ETIAS in Croatia: Who Will Need It In 2025?

Lauren Simmonds

etias in croatia

January the 8th, 2024 – It has been put on the back burner several times now, but as things currently stand, it seems the ETIAS travel authorisation is set to come into force in May 2025. Who will need an ETIAS in Croatia?

What’s an ETIAS, and why will I need one for Croatia?

An ETIAS (European Travel Information and Authorisation System) is a European Union electronic authorisation system for travel. It’s intended for nationals of countries who can enter the EU visa-free, and is therefore not a visa. It is currently not in operation, so applications cannot yet be made, but the plans are for it to be operational by May 2025.

ETIAS approval is not the same as having a residence permit in an EU country, it is intended for short stays of 90 days or less in any 180 days only.

Who will need an ETIAS in Croatia?

Nationals of the following non-EU countries (over sixty nations) who don’t require a visa to enter the EU will be required to obtain an ETIAS for short-term stays in the EU (including in Croatia) with some exceptions and caveats that I’ll list a bit later on.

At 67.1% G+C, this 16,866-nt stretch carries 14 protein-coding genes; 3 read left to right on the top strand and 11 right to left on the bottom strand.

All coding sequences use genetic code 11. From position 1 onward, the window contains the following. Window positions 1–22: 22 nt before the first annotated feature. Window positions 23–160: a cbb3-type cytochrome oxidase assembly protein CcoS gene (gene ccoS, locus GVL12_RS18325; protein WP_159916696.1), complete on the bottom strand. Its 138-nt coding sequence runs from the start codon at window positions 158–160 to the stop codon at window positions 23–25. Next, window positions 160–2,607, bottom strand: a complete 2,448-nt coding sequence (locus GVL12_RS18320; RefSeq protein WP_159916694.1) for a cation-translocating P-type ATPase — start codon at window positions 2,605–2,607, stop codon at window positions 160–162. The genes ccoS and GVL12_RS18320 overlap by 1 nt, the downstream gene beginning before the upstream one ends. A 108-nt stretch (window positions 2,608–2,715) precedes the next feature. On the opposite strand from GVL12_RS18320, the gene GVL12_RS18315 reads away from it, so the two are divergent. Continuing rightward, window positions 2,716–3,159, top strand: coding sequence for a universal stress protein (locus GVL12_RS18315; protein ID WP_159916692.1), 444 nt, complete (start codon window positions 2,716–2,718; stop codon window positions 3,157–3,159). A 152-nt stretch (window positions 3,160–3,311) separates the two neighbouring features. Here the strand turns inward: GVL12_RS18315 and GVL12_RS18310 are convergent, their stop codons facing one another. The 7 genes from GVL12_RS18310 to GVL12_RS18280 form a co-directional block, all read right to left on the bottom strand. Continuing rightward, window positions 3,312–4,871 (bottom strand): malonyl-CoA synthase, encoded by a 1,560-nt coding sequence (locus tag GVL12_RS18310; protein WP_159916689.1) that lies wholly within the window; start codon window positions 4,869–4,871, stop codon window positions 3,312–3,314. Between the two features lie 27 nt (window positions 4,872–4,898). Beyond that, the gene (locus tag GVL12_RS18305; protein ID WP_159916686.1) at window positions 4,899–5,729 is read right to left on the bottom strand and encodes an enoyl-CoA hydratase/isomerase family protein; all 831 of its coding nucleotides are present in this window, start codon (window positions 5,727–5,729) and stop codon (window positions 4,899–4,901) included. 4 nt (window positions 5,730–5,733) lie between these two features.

An ETIAS will cost seven euros and be valid for multiple entries into the EU for a period of three years, or until the travel document registered to it expires, if that’s sooner. In some cases, it will be free.

30 European countries will require visa-exempt nationals to have an ETIAS to enter.

How do I apply?

ETIAS applications will be processed in a mere few minutes in the vast majority of cases. In rare cases, the process may take longer. It can take either four days, which can be extended to two weeks should you be asked to provide more information, or even up to a month (30 days) if you need to have an interview. Such cases will be exceptionally rare, but it is still wise to apply for your ETIAS long before your scheduled trip through either the ETIAS app or website. 

Here’s what you’ll need to provide when you apply.

You’ll be emailed with confirmation of your application and this email will contain a unique application number. You’ll then receive another email with the result of your application once it has been processed successfully. In the very rare event of your application being refused, you’ll be told why and also given the chance to appeal the decision. Find out more about that here.

What if I want to enter Croatia in 2025 and I’m stateless?

If you don’t hold the citizenship of any country, you’ll still need to have an ETIAS to enter Croatia as of 2025 if you hold a travel document issued by the Republic of Ireland or any of these countries.

Who won’t need an ETIAS to enter Croatia in 2025?

If you hold the citizenship of any of the countries requiring an ETIAS for entry, you don’t need one yourself in order to enter Croatia.

If you hold a residence permit issued by the authorities of any of the countries which would otherwise require an ETIAS, you won’t need one yourself to enter Croatia. This includes residence permits issued by Croatia itself. You won’t need to apply for an ETIAS to enter Croatia if you have legal residence here and you can prove it (such as with a residence permit).